He spoke with an air of authority that was reassuring, and when he sprang down from the wagon and joined a group of officers on the sidewalk, I knew that something was in the wind.
—The War-Time Journal of a Georgia Girl, by Eliza Frances Andrews
My most dyslexic student read these words to us this morning …
Four score and seven years ago our fathers brought forth on this continent a new nation, conceived in Liberty, and dedicated to the proposition that all men are created equal. Now we are engaged in a great civil war, testing whether that nation, or any nation so conceived and so dedicated, can long endure. We are met on a great battle-field of that war. We have come to dedicate a portion of that field, as a final resting place for those who here gave their lives that that nation might live. It is altogether fitting and proper that we should do this. But, in a larger sense, we cannot dedicate, we cannot consecrate, we cannot hallow this ground. The brave men, living and dead, who struggled here, have consecrated it, far above our poor power to add or detract. The world will little note, nor long remember what we say here, but it can never forget what they did here. It is for us the living, rather, to be dedicated here to the unfinished work which they who fought here have thus far so nobly advanced. It is rather for us to be here dedicated to the great task remaining before us—that from these honored dead we take increased devotion to that cause for which they gave the last full measure of devotion—that we here highly resolve that these dead shall not have died in vain—that this nation, under God, shall have a new birth of freedom—and that government of the people, by the people, for the people, shall not perish from the earth.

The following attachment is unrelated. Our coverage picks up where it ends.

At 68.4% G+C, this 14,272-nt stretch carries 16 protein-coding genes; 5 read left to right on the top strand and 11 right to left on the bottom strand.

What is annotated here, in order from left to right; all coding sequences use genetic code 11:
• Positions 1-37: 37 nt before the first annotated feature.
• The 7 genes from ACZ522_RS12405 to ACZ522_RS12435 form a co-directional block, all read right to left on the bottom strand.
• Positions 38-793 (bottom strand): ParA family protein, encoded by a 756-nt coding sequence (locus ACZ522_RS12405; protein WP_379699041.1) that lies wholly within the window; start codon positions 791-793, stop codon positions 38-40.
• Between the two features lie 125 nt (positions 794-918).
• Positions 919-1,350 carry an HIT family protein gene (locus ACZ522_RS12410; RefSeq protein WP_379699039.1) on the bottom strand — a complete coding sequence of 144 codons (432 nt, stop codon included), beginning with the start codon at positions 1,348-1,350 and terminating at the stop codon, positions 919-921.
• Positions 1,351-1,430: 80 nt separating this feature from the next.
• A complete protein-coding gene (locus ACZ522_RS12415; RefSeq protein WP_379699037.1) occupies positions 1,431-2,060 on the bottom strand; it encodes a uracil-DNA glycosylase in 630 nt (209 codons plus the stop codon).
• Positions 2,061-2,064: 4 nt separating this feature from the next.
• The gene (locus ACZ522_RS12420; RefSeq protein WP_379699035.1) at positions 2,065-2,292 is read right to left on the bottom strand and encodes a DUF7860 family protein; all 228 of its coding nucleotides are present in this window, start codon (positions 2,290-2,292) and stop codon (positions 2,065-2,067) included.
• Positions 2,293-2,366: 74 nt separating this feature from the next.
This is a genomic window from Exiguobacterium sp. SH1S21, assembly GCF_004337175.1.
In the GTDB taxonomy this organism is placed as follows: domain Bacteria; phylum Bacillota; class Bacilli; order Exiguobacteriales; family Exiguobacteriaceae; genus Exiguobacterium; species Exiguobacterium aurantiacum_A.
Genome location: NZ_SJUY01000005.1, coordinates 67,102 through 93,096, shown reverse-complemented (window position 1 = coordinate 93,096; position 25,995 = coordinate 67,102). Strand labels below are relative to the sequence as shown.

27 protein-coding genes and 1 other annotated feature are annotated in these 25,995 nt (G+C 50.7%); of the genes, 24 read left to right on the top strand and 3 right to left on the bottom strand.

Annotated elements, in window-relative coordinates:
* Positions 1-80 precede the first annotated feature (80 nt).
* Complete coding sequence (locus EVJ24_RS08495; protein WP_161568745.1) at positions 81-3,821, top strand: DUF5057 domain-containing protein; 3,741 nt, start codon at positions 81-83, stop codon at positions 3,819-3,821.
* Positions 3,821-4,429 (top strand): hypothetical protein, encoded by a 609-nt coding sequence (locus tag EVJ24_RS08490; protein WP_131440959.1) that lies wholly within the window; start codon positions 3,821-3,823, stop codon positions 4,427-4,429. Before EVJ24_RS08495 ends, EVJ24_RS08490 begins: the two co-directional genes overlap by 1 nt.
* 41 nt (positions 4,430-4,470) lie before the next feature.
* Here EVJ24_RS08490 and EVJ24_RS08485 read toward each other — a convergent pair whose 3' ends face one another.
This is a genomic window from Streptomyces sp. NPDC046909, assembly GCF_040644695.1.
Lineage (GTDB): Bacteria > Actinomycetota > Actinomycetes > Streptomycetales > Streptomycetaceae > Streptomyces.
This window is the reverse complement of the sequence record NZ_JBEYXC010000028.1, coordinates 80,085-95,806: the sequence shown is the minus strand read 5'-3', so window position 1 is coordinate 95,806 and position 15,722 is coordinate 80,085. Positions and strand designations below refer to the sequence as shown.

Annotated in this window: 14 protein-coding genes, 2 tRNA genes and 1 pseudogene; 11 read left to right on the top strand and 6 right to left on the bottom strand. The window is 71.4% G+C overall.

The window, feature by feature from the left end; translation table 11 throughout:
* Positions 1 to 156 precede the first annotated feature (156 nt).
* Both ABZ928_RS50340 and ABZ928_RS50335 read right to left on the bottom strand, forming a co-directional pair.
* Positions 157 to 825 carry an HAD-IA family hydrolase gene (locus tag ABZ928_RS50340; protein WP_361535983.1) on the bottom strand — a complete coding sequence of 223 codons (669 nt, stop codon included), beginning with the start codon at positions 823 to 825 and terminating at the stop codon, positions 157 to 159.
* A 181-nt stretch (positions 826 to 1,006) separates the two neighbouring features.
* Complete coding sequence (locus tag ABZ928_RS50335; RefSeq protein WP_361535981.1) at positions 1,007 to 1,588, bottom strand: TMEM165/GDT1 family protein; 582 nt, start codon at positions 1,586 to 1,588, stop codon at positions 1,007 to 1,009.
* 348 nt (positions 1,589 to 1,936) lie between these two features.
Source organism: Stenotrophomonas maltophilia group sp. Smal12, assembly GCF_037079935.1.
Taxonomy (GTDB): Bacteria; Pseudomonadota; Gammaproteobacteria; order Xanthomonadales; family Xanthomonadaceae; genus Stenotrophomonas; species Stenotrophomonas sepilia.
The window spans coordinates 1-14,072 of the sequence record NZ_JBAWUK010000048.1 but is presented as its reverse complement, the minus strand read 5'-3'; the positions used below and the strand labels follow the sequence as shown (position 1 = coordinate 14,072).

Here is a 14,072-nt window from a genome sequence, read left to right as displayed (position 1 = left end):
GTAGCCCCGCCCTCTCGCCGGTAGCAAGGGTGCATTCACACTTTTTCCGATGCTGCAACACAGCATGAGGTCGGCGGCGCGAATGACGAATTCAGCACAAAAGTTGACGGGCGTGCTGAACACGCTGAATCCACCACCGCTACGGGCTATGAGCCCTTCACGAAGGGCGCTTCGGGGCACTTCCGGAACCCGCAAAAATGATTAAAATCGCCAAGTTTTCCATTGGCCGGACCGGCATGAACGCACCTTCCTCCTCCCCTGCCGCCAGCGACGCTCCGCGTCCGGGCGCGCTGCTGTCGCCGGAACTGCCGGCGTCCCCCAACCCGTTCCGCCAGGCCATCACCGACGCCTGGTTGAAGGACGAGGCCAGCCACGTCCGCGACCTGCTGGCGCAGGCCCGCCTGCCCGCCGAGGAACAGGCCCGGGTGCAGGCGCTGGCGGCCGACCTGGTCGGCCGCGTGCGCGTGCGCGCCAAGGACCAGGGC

… and it took him about ten minutes to get through those remarkable two-hundred and sixty-eight, scurrying-around brain squirrels.
He read each word … he repeated some words … he mispronounced a whole bunch of words, and his classmates, kindly, with understanding and patience, helped him pronounce the words correctly. It was the most beautiful reading of the Gettysburg Address I’ve ever heard. I chunked him the plucked chicken and we clapped for him. His happy expression at that moment shall not perish, ever, from my mind.
And because these words are so inspiring … because this speech is so wonderfully well written and so well-conceived, I had another student read it out loud because she really wanted to. Montene’s hand was wiggling off her wrist. Her arm was wiggling off her shoulder to get me to let her do it. Montene read the first sentence this way …
Four score and seven years ago our fathers brought forth on this continent a new nation, conceived in Liberty, and dedicated to the prostitution that all men are created equal.
… and with that, Dixie, it’s all pretty much equal in the only way my scholars can make it. Our special fun shall not perish from the Earth. I just know it.
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